THE GIRL WITH ALL THE GIFTS
starring Gemma Arterton, Paddy Considine, Glenn Close, Sennia Nanua
screenplay by Mike Carey, based on his novel
directed by Colm McCarthy
starring Hugh Jackman, Patrick Stewart, Richard E. Grant, Dafne Keen
screenplay by Scott Frank & James Mangold and Michael Green
directed by James Mangold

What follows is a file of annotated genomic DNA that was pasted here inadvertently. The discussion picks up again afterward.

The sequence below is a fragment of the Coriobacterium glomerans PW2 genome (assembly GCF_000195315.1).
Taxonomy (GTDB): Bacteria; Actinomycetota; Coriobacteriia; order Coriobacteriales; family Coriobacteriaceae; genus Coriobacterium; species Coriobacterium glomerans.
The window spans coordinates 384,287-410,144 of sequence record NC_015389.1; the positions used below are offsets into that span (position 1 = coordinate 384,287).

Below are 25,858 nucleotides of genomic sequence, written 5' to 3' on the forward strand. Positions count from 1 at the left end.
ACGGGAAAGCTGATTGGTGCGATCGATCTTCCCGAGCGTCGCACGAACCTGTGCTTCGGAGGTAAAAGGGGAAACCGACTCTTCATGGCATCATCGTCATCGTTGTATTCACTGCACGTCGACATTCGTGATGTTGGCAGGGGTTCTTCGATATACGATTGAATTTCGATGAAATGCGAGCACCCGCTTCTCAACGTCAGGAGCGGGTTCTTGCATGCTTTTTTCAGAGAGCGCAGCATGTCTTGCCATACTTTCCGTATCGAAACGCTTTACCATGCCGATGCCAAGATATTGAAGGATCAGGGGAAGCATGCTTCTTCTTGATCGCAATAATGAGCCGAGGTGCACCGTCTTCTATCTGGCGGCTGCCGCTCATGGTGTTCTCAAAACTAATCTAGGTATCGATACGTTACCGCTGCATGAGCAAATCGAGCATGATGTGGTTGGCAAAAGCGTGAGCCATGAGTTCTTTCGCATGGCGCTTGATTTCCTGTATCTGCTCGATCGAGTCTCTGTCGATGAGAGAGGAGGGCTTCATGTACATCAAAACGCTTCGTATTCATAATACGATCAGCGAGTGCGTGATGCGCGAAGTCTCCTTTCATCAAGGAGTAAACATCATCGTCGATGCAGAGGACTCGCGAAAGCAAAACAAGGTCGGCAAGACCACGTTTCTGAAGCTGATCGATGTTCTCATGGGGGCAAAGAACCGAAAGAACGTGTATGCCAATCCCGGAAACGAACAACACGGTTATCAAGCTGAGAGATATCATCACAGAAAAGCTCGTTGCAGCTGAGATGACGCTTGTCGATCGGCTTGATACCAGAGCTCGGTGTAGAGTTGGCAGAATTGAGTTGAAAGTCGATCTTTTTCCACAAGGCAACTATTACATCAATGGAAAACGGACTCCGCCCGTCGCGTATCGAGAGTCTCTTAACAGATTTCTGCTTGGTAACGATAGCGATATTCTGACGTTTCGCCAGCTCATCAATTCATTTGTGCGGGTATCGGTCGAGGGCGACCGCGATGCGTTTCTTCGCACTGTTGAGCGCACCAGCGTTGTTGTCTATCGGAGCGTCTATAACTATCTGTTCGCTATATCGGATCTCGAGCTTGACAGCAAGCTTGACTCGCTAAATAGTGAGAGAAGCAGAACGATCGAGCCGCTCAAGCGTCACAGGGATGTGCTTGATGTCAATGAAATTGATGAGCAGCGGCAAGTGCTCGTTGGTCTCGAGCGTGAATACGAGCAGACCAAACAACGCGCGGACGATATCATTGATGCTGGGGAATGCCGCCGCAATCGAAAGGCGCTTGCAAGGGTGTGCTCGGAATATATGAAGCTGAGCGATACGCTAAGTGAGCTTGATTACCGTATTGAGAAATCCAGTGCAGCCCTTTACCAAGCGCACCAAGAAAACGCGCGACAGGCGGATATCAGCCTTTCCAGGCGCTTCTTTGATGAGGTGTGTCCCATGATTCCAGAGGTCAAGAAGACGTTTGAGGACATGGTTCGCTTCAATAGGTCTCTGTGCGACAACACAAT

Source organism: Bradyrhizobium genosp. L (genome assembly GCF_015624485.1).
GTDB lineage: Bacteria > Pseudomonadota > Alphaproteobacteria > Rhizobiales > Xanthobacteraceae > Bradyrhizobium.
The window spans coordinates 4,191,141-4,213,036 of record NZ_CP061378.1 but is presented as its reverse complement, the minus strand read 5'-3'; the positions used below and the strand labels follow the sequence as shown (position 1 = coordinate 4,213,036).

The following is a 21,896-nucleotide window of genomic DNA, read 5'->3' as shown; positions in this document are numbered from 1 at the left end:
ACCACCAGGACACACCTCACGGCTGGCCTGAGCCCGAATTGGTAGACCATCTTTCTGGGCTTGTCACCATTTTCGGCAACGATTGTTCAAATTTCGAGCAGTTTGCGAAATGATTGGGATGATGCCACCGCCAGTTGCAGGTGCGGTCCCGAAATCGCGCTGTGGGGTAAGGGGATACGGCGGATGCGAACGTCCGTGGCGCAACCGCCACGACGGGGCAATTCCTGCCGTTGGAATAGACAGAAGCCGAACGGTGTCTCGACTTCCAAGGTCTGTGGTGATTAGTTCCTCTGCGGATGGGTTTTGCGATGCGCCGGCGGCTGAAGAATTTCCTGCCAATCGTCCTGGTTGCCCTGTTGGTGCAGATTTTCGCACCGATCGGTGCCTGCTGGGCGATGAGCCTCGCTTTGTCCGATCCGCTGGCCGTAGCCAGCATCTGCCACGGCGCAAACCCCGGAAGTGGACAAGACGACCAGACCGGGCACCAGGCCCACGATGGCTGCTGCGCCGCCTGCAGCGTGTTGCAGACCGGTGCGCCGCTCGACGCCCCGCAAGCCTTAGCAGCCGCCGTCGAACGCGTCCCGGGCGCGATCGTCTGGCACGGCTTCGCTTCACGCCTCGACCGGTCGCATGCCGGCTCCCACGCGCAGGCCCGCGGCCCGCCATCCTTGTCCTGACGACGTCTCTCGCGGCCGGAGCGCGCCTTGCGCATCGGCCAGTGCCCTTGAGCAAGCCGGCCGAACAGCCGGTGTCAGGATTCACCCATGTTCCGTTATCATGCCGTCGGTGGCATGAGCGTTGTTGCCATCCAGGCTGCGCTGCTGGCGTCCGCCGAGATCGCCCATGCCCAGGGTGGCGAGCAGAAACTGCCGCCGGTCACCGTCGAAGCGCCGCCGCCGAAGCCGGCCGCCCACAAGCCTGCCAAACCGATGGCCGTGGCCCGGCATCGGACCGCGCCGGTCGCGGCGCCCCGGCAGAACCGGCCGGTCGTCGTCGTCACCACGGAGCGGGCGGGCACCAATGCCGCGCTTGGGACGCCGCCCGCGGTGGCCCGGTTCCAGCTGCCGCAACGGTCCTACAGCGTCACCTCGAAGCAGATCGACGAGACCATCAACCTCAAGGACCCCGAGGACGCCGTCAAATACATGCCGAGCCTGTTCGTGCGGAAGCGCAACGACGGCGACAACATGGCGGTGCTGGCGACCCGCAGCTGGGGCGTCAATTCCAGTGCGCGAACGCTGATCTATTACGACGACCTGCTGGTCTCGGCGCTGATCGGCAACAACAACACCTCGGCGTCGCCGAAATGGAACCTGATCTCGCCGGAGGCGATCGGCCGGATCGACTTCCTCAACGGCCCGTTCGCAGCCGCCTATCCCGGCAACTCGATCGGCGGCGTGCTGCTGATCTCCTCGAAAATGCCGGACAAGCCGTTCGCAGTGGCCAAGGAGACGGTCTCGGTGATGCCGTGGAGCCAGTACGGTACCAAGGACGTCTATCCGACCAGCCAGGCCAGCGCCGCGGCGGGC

by Walter Chaw Movements start this way, with one or two events that could be thought of as coincidence in response to some greater trend in our culture, perhaps--or, more likely, in response to some greater corruption. I've long referred to movies, especially genre movies, as indicator species in our cultural swamp. They're the first to show evidence of introduced toxins; at minimum, they're the first major art form to disseminate warnings widely. Jordan Peele's sleeper hit Get Out is just the latest in a recent spate of pictures that have caught the zeitgeist. Test the theory: would it have been as popular in another time? Movies are not unlike Percy Shelley's "dead thoughts... Like wither'd leaves" carried on divine winds to quicken new births. It's a florid reference to justify an unpopular concept. Not religious in any way, I find sublimity in the idea that human hands work in concert sometimes, and the close study of their products can provide insight into the world as it is, not simply as it was. Find in James Mangold's Logan and Colm McCarthy's more or less contemporaneous The Girl with All the Gifts (hereafter Girl) complementary, near identical concepts executed in largely the same way--proof for me of a body politic reacting in concert to poison. As grim as they are (with Logan actually verging on vile and mean-spirited), they are nonetheless to me evidence of at least some collective immune response. Artifacts of resistance left for the anthropologists. Despite their apparent nihilism, they are proof, as referenced explicitly in Girl, of hope.